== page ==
A McDonald County jail inmate's lawsuit against former Sheriff Robert Evenson and deputy Michelle Amos, among others was dismissed today in U. S. District Court for the Western District of Missouri.
According to court documents, William Shane Poole did not correct technical problems in his petition, even after being given an extension from Jan. 12 to Feb. 4 to do so.
U. S. District Judge Gary Fenner dismissed the case without prejudice, meaning Poole can file it again.
In the lawsuit, which was filed Dec. 21, Poole asked for an audit of the prison commissary, claiming that money is missing from inmate accounts.
He said prison officials did not allow him to receive much-needed medication, causing him to have seizures and forcing his hospitalization. Poole says he filled out a postage request form to send a letter to the circuit clerk, but it was "brought back and torn up in front of me by Michelle Amos."
Lt. Amos also ignored staff memos to provide Poole with his medication, he claimed.
Poole also sent in grievance forms filled out by he and two other prisoners, all of which he indicates were corrected by Lt. Amos, though the deputy's signature on the forms is virtually illegible. In one dated Dec. 12, 2003, she denied a request by Poole to use the canteen and to see the sheriff, scolding him for not spelling using and sheriff correctly. Someone should have gone over her work since she wrote, "Peroids and commas need to correctly," then with a flourish, added, "Denied- ask your lawyer."
Another Poole grievance, dated Dec. 4, was returned with an "F" grade and "-50" written on it. Poole was complaining about a deputy not giving him soap to shower with and being disrespectful toward him, even though Poole was told if he wouldn't play with the soap he could probably have some.
On the same day, inmate Don Barkfelt also received an F, according to a copy of a grievance form entered into Poole's petition. Barkfelt wrote, "Was refused soap to take a shower and was very out of line with his language with us this morning." Lt. Amos replied, "Great story and introduction, but need and ending to this story."
The third grievance filed over the soap situation, submitted by Joe Darryl Andrews, was also graded F. "English helps" and "sentence doesn't make sense" were written on the grievance form. "Please rewrite the request so it can be read and written correctly."
Poole claims that when he filled out a form to file his lawsuit, it was torn to pieces in front of him by Lt. Amos. "(She) smiled at me as she tore up another sheet of paper that had dates and times on it. I did keep one sheet and that is the information that I am sending you to keep secure," Poole wrote.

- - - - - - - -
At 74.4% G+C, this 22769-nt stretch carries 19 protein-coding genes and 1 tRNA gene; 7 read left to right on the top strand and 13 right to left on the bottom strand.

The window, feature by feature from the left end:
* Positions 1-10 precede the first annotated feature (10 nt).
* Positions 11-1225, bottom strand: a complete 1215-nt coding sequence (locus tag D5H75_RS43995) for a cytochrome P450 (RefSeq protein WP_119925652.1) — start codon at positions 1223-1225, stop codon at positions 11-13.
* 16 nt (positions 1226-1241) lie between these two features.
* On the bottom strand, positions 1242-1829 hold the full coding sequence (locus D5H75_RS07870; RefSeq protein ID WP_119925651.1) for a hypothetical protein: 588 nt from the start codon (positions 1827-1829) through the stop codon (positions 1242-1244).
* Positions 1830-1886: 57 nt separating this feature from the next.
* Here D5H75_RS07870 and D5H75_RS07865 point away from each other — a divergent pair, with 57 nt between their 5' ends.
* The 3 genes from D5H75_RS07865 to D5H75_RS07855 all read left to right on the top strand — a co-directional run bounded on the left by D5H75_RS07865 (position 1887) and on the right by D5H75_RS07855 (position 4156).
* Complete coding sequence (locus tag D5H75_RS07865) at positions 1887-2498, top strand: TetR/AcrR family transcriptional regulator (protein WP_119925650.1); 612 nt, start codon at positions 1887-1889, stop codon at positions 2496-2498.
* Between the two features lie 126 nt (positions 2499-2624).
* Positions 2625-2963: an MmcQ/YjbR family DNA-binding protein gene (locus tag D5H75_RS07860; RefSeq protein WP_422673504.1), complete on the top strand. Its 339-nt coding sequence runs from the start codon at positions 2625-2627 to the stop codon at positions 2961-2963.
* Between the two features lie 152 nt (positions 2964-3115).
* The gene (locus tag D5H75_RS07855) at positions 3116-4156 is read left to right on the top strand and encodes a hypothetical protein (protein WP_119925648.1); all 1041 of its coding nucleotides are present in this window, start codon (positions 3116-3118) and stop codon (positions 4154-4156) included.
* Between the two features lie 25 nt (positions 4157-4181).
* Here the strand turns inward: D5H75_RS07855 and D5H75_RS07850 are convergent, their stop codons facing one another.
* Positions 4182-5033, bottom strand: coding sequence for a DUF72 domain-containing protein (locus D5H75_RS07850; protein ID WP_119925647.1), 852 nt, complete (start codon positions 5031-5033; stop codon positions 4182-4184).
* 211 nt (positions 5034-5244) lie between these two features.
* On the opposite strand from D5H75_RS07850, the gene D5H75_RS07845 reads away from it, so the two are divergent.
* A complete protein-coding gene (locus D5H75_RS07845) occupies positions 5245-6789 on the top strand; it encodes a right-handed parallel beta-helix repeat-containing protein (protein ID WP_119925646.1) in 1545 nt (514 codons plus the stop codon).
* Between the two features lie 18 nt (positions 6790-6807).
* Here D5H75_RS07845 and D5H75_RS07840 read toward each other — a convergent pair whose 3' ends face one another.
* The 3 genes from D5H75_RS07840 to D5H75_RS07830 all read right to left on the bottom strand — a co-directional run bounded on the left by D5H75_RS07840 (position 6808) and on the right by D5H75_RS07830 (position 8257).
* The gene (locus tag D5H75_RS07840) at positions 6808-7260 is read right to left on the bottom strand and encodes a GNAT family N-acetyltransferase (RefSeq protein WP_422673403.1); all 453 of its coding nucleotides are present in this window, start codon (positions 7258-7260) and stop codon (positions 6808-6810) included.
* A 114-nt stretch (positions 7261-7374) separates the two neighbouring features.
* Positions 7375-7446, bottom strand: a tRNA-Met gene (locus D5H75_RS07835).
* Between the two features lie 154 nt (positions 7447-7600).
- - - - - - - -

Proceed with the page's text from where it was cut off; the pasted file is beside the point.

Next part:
The attorney for former Newton County inmate Oscar Alvarez is asking for a jury trial in his lawsuit against former Sheriff Ron Doerge. In documents filed today in U. S. District Court for the Western District of Missouri, Steven J. Blair, Alvarez' attorney, asked for the jury trial in their case against Doerge, who they claim was in charge of two jailers who allegedly permitted him to be beaten.
In the lawsuit, filed Nov. 22 in U. S. District Court for the Western District of Missori, Alvarez claimed that on Feb. 22, 2004, jailers Adam Brandon Babbitt and Shane Steven Smith, arranged for his brutal beating at the hands of another prisoner. He says that since the two men were working for Doerge, that Doerge is ultimately responsible for their actions.
In the response to the complaint, Kristen Baird Roubal, attorney for former Newton County Sheriff Ron Doerge and the Sheriff's Department, claimed it did not happen and, if it did, it was against Sheriff Doerge's policy.
The claim that it did not happen comes despite Doerge's firing of the two deputies because of their involvement in the incident.
The two former deputies were charged with misdemeanor third degree assault, then later the charges were amended to felonies.
As revealed earlier this week in The Turner Report, Doerge may have ignored evidence that could have cleared the two jailers and saved himself from this most recent lawsuit.
This evidence included an affidavit signed by another Cell Block A inmate saying Alvarez and another inmate had concocted a plan to have Alvarez beaten to prevent him from being deported. At the time, Alvarez was facing a felony charge of non-support which, if he had been convicted, would have been enough to have forced him to leave the United States.
It appears that the sheriff only accepted the word of four inmates, including Alvarez and the man who beat him that the cameras were turned off, although there was no other evidence that that was what had happened.
More information on the latest developments in the Doerge-Alvarez case was featured earlier this week in The Turner Report.